The good thing about science is that it’s true whether or not you believe in it.
Reality is that which, when you stop believing in it, doesn’t go away.
It is far better to grasp the universe as it really is than to persist in delusion, however satisfying and reassuring.
In recent years, both philosophers and science deniers (such as creationists) have repeatedly attacked the objectivity of science and scientists. Creationists claim that scientists are big frauds, deceived by a mass delusion about evolution. They argue that the stratigraphic sequence of fossils in the rock record is faked by evolutionists who shuffle the fossils and the strata in the order they need to prove evolution, then allegedly point to the same sequence as proof of evolution. (Never mind the fact that the objective, empirical sequence of fossils through geologic time was worked out by devoutly religious naturalists like William Smith and Georges Cuvier before 1800, at least 50 years before evolution was published by Charles Darwin). The Creation “Museum” in Kentucky is built upon the basic premise that “evolution scientists” and “creation scientists” start with the same data, but view them with different assumptions about the world–the fossils cannot speak for themselves, nor can the evidence falsify one position or the other.
On the other hand, philosophers and cultural critics have attacked science as well. Some philosophers have argued that outside reality is an illusion, and we can only know what we personally experience. If we do not perceive it, reality does not exist. More recently, the fad for deconstructionism in the non-scientific realms of academia argues that all our ideas are so culturally based and biased by our human prejudices that we cannot decide what is “real” or “objective.” This argumentation has gone in circles within philosophy for centuries. Philosophers of science, in particular, are fond of telling scientists what they should do, often without finding out what scientists actually do.
For the most part, scientists themselves have largely ignored these debates swirling around their activities. Rather than agonize over what method they should be using, or whether they are being truly objective, most scientists just get to work and produce results. Although some working scientists are familiar with the debates among philosophers of science, most are not, and it doesn’t seem to reduce their scientific productivity a bit. This raises a larger question: How do we know what scientists do, and what science tells us, is real or not? Is it all an illusion? Is it just the product of cultural expectations? There are many good arguments against the idealist/solipsist position or the deconstructionist ideas as well, but the simplest ones are these:
- BECAUSE IT WORKS. Science produces tangible results upon which other science and technology can be built–and our entire modern civilization is a product of this. If scientific ideas were merely based on a cultural or philosophical illusions, we would not have the huge advances in technology or medicine or computers or transportation or any of many other modern benefits that science provides us. In particular, we would all still be living short, brutish and nasty lives and dying of diseases or infections that have largely been conquered by modern medicine. As Carl Sagan put it, “If you want to save your child from polio, you can pray or you can inoculate.”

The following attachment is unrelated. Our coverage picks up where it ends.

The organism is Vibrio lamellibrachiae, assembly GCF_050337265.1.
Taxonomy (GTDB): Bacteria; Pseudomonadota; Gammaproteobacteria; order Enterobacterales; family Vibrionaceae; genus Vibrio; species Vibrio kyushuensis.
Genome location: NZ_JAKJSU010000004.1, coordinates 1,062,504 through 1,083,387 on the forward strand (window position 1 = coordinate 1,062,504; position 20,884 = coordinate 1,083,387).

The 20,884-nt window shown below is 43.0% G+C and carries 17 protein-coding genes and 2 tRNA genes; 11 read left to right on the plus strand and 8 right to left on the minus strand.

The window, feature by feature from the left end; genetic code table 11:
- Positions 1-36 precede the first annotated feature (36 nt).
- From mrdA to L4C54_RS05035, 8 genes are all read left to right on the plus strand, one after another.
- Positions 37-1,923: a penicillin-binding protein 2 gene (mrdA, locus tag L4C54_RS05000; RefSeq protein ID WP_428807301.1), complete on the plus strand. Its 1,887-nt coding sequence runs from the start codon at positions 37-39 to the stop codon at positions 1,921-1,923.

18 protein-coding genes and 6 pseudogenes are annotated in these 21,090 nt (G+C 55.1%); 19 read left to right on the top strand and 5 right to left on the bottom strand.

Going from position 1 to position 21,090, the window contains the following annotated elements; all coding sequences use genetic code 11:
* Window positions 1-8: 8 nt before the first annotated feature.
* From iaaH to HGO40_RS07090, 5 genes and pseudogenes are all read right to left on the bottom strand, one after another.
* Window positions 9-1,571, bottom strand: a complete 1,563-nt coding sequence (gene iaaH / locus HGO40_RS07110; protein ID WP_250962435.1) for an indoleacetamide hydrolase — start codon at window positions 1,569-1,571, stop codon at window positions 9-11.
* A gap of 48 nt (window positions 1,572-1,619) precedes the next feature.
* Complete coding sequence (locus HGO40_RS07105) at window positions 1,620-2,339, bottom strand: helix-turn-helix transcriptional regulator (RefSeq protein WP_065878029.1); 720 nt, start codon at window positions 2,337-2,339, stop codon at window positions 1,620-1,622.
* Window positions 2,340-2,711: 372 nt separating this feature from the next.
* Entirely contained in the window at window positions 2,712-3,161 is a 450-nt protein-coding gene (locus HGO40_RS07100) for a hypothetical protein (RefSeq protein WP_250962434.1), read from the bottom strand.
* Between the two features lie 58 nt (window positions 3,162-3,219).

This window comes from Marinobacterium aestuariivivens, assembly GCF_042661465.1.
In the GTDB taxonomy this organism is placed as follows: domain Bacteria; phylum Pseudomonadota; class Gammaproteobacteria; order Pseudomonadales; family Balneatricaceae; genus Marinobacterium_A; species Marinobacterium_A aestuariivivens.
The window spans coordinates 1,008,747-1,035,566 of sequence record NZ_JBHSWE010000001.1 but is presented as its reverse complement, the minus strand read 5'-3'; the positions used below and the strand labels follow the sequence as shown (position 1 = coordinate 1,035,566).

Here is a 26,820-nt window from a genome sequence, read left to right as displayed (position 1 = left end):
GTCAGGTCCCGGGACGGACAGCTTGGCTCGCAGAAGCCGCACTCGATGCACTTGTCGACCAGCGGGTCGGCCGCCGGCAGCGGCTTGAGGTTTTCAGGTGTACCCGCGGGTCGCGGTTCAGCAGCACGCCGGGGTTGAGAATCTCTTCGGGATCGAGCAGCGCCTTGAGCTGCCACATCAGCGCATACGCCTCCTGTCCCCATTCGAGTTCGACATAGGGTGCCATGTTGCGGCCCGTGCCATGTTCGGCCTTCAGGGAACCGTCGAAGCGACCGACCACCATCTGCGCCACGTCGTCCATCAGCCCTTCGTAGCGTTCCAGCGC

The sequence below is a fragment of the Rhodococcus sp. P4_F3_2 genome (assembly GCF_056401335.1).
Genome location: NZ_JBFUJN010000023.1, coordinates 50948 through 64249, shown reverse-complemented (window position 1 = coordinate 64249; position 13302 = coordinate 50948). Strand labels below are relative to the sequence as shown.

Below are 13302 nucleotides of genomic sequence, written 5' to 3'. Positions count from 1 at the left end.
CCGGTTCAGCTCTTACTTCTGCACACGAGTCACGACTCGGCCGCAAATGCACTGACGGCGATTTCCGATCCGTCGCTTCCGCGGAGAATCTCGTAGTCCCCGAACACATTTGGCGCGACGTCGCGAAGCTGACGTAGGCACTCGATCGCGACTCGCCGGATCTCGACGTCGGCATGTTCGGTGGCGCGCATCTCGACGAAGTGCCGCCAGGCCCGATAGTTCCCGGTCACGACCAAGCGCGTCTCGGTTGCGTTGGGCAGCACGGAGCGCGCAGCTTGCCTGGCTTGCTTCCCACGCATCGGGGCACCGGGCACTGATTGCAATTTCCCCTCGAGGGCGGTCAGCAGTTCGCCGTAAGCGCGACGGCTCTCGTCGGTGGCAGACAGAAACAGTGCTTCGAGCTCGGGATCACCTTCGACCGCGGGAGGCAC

- BECAUSE SCIENCE IS SELF-POLICING. Individual scientists can be biased or deluded, or fudge their data, or cherry-pick what they want to believe. As the Nobel-Prize-winning physicist Richard Feynman said, “The first principle is that you must not fool yourself—and you are the easiest person to fool.” But in a true scientific community, the process of peer-review largely screens out the garbage from the good stuff. Peer-review is not perfect, and there are exceptions to this rule, such as papers which are not as carefully scrutinized as they should be. But unlike almost any other field of human endeavor, good science has a strict procedure of subjecting one’s ideas to the critiques of others with expertise in the topic. This prevents widespread publication of ideas or data until they have passed through this strict gantlet. By and large it works very well. Even if questionable ideas make it through the process of publication, the scientific community will continue to test and re-examine and try to replicate important ideas, often for years afterward, so once an idea has stood the test of time it is very likely to be a real observation about the world.
- BECAUSE SCIENCE TELLS US “INCONVENIENT TRUTHS.” If the process of science were all a delusion based on our biases and preconceptions and wishes, it would not give us answers that we don’t like or agree with. Yet scientists often discover things that go against our belief systems, but they must put aside their favorite ideas and face this reality. When Copernicus and Galileo demonstrated that the earth (and us) are not in the center of the universe, the idea wasn’t accepted by the Church or the world in general—but it was true. Everyone except a handful of religious nuts and the uneducated now look at the sun “rising” and “setting” and accept the counterintuitive notion that it is the earth turning instead. When Darwin showed that life had evolved and that we are all closely related to other living things, not specially created, it offended many people (and still does)—but its truth was soon acknowledged by the entire scientific community and nearly all educated Westerners who weren’t religiously biased, even before Darwin died. As the web cartoon puts it: “Science: if you ain’t pissing people off, you ain’t doin’ it right”.